Everlasting Relationship: Not Taking God’s Name in Vain

I have a fond memories of college. I went to Columbia College which is known for the Core Curriculum in which the entire school has to take the same battery of classics in Western Literature, Philosophy, Art, and Music. One sharp memory is from the Literature and Humanities Course. The instructor was a super smart graduate student who was getting two PHDs at the same time. He was looking at two writers who were also architects, comparing their writing to their buildings and to each others works. Clearly a big brain person.

After we had read sections of the “Old Testament” the instructor came in and asked the class, ” Who can write God’s name (the Tetragrammaton) on the board?” As I recall I was the only one to raise their hand. At this point he offering me his chalk and asked me, “Will you do it?” I said that I would not do it. A big smile came across his face as the rest of the class was befuddled by what just happened. To push the topic even further he repeated the whole interaction for the class and I played along. He then remarked, ” While I want people to do their reading every week, this week Mr. Orlow has done the unusual thing of actually DOING his reading.”

Of course he was referencing to prohibition from the 10 Commandments to not take God’s name in vain. We had just read book of Exodus where is says, “You shall not take the name of the Lord your God in vain, for the Lord will not hold him guiltless who takes his name in vain.”(Exodus 20:7) I had not just read the book, I was following it. I would not write on the board lest it be erased.

I was thinking about this story this week when reading Emor, this week’s Torah portion. There we read:

You shall faithfully observe My commandments: I am the Lord, ולא תחללו You shall not profane My holy name, that I may be sanctified in the midst of the Israelite people—I the Lord who sanctify you, I who brought you out of the land of Egypt to be your God, I the Lord.

Leviticus 22:31-33

In context on the 10 Commandments using God’s name in vain in the the context of swearing by God’s name. Here is seems to have a broader context. But what does it mean here? What does ” ולא תחללו you shall not prophane” mean? Clearly it is not limited to not writing on a chalk board.

I want to offer a reading of what this means in the context of another use of this word from the beginning of our Torah portion. There we read about the limits of who the Priest is allowed to marry. There we read:

They shall not take a wife that is a whore, וַחֲלָלָה֙ or profane; neither shall they take a woman divorced from her husband: for he is holy unto his God.

Leviticus 21:7

While it is all based on some deeply challenging assumptions of gender and sexuality, the cases of the priest not being able to marry the whore or the divorcee seem pretty clear. I still do not know the case of the “prophane” woman that the Priest cannot marry. Rashi explains:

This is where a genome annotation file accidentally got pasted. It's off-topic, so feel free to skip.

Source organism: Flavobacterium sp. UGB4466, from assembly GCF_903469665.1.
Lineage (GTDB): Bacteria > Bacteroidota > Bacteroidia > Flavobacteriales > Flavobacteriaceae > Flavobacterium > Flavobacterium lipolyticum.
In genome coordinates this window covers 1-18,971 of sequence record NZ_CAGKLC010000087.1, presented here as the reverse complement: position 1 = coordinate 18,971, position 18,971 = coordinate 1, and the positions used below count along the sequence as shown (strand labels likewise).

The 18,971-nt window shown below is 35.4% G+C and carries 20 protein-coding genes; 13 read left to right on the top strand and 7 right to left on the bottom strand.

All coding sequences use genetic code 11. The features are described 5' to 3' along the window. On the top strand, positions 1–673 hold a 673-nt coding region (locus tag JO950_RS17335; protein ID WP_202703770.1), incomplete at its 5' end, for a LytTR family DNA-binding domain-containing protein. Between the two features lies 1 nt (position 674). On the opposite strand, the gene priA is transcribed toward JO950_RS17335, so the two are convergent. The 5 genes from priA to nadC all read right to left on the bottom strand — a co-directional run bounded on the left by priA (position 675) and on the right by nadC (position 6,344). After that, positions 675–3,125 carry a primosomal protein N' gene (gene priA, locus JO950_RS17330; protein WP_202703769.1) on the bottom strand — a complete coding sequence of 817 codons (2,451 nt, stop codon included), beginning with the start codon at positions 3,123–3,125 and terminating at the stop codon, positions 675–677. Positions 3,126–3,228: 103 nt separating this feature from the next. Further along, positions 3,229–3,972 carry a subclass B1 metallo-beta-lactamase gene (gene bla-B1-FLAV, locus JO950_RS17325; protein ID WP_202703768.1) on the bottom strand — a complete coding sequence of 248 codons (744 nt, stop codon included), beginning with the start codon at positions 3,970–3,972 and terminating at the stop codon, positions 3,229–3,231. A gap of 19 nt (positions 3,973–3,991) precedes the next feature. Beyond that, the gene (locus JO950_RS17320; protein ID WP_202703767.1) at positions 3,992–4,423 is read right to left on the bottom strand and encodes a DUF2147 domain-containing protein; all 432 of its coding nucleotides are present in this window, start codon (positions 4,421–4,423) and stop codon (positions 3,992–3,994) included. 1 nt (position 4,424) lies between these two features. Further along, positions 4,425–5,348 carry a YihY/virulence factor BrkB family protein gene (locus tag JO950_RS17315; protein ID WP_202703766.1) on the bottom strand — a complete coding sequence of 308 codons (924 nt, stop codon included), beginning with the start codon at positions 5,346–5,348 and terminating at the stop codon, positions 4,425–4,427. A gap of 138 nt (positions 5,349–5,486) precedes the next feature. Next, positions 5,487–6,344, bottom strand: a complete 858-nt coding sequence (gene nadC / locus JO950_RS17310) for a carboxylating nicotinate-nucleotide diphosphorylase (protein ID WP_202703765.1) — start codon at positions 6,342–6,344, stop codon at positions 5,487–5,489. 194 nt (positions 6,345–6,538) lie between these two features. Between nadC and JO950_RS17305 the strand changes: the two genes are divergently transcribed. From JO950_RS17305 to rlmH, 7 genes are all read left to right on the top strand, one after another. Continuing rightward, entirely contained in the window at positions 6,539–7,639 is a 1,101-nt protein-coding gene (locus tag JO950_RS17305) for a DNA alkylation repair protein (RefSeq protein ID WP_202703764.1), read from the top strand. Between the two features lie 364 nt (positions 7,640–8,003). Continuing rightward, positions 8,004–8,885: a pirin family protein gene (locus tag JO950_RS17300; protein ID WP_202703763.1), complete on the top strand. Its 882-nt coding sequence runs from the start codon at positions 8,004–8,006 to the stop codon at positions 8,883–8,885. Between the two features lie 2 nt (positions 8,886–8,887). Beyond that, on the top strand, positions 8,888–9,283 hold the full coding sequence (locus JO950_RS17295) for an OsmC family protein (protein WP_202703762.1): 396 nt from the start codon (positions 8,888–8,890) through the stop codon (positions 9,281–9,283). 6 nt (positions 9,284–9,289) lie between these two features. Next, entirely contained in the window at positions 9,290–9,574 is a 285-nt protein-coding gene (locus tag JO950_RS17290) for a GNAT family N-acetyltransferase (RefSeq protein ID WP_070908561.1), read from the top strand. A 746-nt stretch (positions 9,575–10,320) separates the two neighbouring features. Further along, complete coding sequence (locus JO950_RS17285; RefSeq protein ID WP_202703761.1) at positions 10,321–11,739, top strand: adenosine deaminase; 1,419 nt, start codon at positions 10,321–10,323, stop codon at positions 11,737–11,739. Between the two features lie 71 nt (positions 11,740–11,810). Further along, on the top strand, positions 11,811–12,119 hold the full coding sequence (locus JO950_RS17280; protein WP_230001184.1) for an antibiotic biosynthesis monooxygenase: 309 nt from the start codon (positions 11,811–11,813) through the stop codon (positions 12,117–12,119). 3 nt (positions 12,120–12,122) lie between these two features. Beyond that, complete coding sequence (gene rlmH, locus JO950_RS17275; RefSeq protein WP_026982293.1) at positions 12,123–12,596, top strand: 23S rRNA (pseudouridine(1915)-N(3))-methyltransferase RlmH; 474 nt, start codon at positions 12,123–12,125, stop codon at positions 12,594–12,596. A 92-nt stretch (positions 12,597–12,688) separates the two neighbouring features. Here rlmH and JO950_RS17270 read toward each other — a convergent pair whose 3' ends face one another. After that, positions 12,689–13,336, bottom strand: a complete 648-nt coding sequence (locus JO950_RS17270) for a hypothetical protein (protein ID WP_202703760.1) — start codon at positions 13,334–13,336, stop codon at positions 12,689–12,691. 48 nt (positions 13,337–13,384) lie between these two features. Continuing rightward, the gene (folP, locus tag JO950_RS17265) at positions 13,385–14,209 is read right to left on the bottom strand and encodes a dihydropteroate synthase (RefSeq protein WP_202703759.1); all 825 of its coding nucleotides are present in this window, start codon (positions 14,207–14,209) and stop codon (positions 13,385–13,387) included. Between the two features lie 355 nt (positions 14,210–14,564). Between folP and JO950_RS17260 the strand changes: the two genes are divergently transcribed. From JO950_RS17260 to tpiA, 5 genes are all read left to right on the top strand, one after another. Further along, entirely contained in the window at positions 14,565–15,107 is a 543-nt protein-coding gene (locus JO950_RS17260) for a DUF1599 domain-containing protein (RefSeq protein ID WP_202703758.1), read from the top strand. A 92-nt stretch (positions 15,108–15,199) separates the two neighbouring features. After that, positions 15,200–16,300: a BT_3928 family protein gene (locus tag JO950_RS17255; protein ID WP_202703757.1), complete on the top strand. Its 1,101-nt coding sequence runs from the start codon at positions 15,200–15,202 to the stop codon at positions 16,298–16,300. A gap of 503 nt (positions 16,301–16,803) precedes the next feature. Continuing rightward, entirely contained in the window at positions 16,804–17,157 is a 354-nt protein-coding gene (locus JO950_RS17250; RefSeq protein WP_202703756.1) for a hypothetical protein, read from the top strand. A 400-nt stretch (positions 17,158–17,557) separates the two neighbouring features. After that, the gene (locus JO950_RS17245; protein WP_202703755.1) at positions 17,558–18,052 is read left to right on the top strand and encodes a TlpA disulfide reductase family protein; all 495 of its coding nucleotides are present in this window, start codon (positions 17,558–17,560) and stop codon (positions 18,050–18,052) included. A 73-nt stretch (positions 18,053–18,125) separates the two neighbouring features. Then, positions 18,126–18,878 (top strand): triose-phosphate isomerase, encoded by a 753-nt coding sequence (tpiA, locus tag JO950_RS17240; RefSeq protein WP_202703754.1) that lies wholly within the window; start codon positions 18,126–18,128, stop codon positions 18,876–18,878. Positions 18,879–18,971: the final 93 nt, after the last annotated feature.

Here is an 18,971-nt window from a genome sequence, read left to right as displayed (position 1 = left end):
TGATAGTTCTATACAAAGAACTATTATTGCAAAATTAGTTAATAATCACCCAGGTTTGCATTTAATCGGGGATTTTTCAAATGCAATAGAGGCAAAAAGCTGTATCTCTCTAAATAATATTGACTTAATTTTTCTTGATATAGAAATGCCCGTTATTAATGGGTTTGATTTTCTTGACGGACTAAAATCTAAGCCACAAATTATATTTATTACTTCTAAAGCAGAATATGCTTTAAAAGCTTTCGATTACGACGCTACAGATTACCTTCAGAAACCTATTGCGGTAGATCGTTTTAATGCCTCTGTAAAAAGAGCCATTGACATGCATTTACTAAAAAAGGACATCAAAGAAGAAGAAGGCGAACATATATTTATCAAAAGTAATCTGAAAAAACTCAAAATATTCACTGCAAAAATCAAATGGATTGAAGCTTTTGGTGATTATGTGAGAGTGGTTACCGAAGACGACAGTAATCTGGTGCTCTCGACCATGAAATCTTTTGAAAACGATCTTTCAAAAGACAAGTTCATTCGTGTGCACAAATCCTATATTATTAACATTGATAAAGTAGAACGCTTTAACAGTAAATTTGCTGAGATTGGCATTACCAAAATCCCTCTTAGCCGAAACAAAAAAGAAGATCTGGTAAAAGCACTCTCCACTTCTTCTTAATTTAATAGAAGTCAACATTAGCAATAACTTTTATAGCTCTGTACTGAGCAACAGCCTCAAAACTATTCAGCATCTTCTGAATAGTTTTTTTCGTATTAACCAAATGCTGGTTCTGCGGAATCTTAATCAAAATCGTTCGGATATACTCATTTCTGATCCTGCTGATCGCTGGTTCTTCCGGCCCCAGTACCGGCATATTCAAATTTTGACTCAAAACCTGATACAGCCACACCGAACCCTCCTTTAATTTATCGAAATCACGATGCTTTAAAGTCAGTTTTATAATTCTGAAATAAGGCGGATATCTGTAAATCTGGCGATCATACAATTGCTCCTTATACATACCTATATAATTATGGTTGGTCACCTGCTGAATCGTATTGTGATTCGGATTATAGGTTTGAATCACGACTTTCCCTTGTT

חללה — This is a woman born from a marriage which is forbidden to the priesthood alone (Kiddushin 77a), e. g., the daughter of a widow and a high priest, or the daughter of a divorced woman [or one released from levirate marriage by the appropriate ceremony (cf. Deuteronomy 25:9)] and an ordinary priest…

Rashi on Leviticus 21:7

According to one of Rashi’s explanations the prophane woman is the child of one of the forbidden relationships with a priest or a woman who has been in another union with another Priest. This is ethically charge to limit the child by the choices of her parents. But, how might this understanding חללה impact our understanding of what it means to prophane God’s name?

The bond between the Jewish People and God is eternal. Tested throughout our rough and tumble history, our connection is very much unbreakable. In many deep ways we imagine this relationship to be a holy marriage. While people might get divorced, we do not have the capacity to break that unique relationship with God. Clearly there are religions that are animated by notions of supersessionism. They want Judaism to be obsolete. They assume that their relationship with God as God’s second wife is predicated by our divorce. Clearly we do not believe that is possible for us as a people, but how might this play out for us as individuals.

A deeper reading of the prohibition of taking God’s name in vain in the context of the the forbidden relationships of the priest unearths something compelling. God is articulating how God wants us to enter into this sacred relationship as a people and as individuals. Regardless what our parents’ relationship or issues with God might have been, we need to approach God under our own terms. We must believe that we can enter into divine relationship with a sense of purity and without any generational baggage. I am not saying will be easy, but we have to have the clarity to do our reading and the conviction to act on it. This is a testimony to our everlasting relationship. The chalk board can be erased, but not our divine relationship.


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